As of writing, TikTok’s copycat version of BeReal is lagging behind in terms of downloads with about 10 million downloads on Google Play Store — about one fifth of BeReal’s total downloads. On Apple’s App Store, the number of downloads of TikTok Now is undisclosed and has a measly number of reviews.
But this doesn’t mean that the platform may fall out.
Companies have always been eyeing their competitors to identify areas they can improve. TikTok Now’s features that replicate BeReal actually come with a couple of other features in addition to BeReal’s current features.
For one, TikTok Now allows for a longer window of posting of three minutes as compared to the two-minute window on BeReal. In addition to photos, TikTok Now also allows you to post 10-second videos.
Besides that, TikTok Now is a feature of a larger platform that offers a number of ways to earn money in the creator economy, providing an incentive to users to utilise the platform in contrast to BeReal, which does not offer any monetisation options. However, BeReal plans to ramp up its monetisation efforts with in app purchases in the future.
These added features may work in favour of TikTok Now, just as Instagram’s reproduction of Snapchat’s “Stories” worked in favour of Instagram.
According to Instagram’s VP of product, Kevin Weil, Instagram saw that its user base could benefit from the integration of “Stories” into the platform and bring people together. In addition to this, the platform also took advantage of the fact that millions of people had already created an enjoyable Instagram feed — there was a built-in audience from day one.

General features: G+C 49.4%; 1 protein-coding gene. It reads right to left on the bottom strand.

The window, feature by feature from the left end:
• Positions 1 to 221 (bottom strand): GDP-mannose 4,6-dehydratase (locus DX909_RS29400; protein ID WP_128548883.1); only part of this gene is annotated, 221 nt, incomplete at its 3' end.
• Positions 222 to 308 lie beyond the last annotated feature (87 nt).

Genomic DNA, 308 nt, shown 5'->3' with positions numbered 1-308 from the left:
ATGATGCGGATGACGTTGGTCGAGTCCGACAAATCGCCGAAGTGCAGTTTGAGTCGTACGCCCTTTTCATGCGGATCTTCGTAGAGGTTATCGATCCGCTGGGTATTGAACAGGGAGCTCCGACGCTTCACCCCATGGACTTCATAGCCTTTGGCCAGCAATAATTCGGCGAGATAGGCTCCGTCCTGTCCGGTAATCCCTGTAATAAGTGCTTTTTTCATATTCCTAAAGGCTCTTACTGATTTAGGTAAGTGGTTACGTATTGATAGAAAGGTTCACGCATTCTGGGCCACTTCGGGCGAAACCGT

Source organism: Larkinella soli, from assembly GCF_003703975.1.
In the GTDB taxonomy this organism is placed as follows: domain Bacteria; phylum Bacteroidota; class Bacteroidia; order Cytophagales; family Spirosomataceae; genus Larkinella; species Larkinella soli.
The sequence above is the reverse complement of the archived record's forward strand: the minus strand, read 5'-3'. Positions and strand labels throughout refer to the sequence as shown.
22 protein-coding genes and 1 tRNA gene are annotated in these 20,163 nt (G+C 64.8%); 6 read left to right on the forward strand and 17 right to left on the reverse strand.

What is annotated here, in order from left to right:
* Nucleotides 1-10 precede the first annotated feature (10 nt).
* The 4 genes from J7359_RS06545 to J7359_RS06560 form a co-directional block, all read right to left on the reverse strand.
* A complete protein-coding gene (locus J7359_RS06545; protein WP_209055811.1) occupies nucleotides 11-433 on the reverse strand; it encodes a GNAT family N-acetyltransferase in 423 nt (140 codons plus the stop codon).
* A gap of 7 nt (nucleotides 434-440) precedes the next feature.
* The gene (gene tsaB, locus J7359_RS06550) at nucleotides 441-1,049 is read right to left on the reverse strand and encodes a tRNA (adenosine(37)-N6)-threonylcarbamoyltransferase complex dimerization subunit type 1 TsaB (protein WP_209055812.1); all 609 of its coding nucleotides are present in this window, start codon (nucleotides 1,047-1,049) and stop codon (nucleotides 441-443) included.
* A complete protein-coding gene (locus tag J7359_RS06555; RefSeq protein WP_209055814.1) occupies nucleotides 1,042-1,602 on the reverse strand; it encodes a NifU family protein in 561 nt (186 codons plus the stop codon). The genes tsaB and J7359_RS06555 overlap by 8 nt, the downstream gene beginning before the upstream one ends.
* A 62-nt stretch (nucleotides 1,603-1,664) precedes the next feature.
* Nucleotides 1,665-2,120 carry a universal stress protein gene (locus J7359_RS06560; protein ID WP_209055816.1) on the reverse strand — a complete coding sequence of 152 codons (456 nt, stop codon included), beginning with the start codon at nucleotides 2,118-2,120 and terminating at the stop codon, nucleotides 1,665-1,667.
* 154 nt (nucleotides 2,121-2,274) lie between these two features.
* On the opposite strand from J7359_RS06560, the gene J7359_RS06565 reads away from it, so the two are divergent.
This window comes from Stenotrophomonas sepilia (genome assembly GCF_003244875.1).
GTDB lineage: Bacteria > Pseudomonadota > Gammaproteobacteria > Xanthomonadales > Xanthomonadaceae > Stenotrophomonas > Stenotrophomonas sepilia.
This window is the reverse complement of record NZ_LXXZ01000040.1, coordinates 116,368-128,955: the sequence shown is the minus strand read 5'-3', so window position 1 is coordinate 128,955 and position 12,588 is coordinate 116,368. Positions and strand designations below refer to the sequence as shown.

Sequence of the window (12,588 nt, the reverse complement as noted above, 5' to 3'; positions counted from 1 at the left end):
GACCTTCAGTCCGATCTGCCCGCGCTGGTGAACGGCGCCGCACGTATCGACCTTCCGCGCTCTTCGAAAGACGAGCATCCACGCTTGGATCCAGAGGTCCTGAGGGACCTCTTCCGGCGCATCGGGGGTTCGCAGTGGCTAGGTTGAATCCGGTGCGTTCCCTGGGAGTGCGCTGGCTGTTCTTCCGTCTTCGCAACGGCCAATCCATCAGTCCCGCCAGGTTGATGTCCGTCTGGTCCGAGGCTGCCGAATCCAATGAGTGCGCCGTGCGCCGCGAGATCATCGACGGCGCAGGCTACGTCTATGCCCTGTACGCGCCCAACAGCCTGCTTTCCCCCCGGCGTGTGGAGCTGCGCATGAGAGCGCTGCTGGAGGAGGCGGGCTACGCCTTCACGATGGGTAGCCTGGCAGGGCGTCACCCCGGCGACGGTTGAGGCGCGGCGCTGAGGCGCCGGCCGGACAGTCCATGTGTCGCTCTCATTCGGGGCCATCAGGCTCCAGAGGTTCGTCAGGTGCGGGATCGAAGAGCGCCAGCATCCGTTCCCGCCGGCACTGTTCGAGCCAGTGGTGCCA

The replication of BeReal could work in the same way for TikTok Now, drawing from its large active user base of one billion people. The features of TikTok Now can also satisfy the Gen Z craving of authenticity.
Meanwhile, BeReal also has its fair share of drawbacks. As the platform is still fairly new, the app is surrounded by bugs such as the inability to add friends, errors with BeReal notifications, and an unsteady interface.
The first two weeks of July saw a 254 per cent increase in the number of negative reviews for BeReal’s performance, according to data intelligence platform Apptopia.
The platform’s commitment to provide a real and authentic experience for users may also affect its longevity. For example, BeReal considers paid ads as intrusive, driving away influencers and brands, as well as investors as they are reluctant to invest in a platform that is not profitable.
Hence, while “BeReal’s core premise of a more ‘real’ social media experience has staying power, the app’s current method of implementing that idea may need to evolve,” said Niklas Myhr, a clinical associate professor of marketing at Chapman University.
Only time can tell if BeReal can maintain its growth sustainably. If the platform can sort out its technical bugs and refresh its authentic take on social media, TikTok Now may be in for a rude awakening.
Featured Image Credit: Social Media College